Pepys’s Diary

Bust of Pepys, church of St Olave Hart Street - Copy

On this day in 1660, Samuel Pepys made the first entry in the  diary he was to keep until 1669, when his eyesight finally failed him.

His New Year’s Resolution for 1661 – which, incidentally,  he failed to keep – read as follows:

“I have newly taken a solemn oath about abstaining from plays and wine, which I am resolved to keep according to the letter of the oath I keep by me”.

Later entries covered such momentous events in the history of London as the Great Plague of 1665 and the Great Fire of 1666.

Pepys was an Establishment figure, well known in official and court circles; and, as such,  less an “everyman” caught up in events than one very much of his time, and, particularly, place, that is to say, his place in the prevailing social and class hierarchy.  His thoughts and deeds were often to greater or lesser degrees self-serving: he obsessed over his wealth (“To my accounts, wherein … I … , to my great discontent, do find that my gettings this year have been … less than … last… ”); employed sycophancy  and deceitfulness to increase  the same, or otherwise to get his way; and was not beyond resorting to emotional cruelty,  especially towards his wife, Elizabeth, and even to physical violence.  He also obsessed over his health, although perhaps understandably, given that as a young man  he had survived, somewhat against the odds, a surgical operation to remove a gall-stone – the anniversary of which event he celebrated each year rather like a second birthday!  However, his written words were almost always honest and true, and unsparingly and disarmingly so when describing his own shortcomings, or otherwise to his detriment.  There was something of  a child-like quality to Pepys the man, characteristically beautifully described by Robert Louis Stevenson, in part as follows:   “Pepys was a young man for his age, came slowly to himself in the world, sowed his wild oats late, took late to industry and preserved till nearly forty the headlong gusto of a boy.  So, to come rightly at the spirit in which the Diary was written, we must recall a class of sentiments which with most of us are over and done before the age of twelve”.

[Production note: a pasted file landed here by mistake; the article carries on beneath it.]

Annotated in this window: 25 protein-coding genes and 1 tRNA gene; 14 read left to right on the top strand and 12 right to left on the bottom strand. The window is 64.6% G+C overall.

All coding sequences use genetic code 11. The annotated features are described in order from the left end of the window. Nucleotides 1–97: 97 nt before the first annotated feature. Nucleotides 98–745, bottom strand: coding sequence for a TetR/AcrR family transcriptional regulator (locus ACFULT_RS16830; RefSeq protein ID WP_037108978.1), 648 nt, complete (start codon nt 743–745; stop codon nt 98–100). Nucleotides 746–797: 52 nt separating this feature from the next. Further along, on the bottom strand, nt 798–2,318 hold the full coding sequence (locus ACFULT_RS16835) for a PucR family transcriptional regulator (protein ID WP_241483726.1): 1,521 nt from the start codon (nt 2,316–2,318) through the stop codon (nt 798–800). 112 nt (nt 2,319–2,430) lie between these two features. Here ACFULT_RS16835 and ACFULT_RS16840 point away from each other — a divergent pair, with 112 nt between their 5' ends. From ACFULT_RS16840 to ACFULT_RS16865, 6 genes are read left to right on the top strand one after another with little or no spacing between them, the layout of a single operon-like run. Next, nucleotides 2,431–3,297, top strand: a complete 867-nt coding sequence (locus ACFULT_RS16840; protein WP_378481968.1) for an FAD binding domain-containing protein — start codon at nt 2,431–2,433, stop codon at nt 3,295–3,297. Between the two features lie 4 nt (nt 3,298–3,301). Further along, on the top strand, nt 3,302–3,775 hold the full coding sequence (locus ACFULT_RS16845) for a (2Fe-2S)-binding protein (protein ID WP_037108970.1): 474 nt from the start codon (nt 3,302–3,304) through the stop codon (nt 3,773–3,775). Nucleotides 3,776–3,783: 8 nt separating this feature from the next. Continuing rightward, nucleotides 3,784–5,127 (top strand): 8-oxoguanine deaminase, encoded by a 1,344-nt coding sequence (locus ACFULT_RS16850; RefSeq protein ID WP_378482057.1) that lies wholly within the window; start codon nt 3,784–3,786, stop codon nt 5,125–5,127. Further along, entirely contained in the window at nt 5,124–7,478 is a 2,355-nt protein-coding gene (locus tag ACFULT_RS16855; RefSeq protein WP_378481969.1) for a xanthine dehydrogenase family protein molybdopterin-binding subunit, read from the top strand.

I have  rather more of a sympathetic regard for that other great chronicler John Stow, so refer the reader  to the admirable biography by Claire Tomalin for a fully informed and  balanced view of Pepys, and of his undoubted accomplishments, especially at the Navy Office where he worked as a civil servant and ultimately Secretary to the Admiralty (it has been said that, “without Pepys,   there could have been no Horatio  Nelson”).

Pepys is discussed on various of our walks, including the “Great Fire of London” themed special.  Further details of all our walks are available in the “Guided Walks” section of this web-site.   Bookings may be made through the “Contact/Booking” section, by e-mail (, or by phone (020-8998-3051).

Readers may also be interested to know of the “Samuel Pepys: Plague, Fire, Revolution” exhibition at The National Maritime Museum in Greenwich, which runs until 28th March.  Admission is £12, and the excellent accompanying guide-book £25.

2 thoughts on “Pepys’s Diary

  1. rafterd1972

    Thank you for the brief bio on Samuel Pepys. You ofter refer to him and his various discourses so I’m happy to know a little of the man himself. The list of books on my bookshelf ‘to be read’ is long, but in time I will read more of his bio. Happy New Year!


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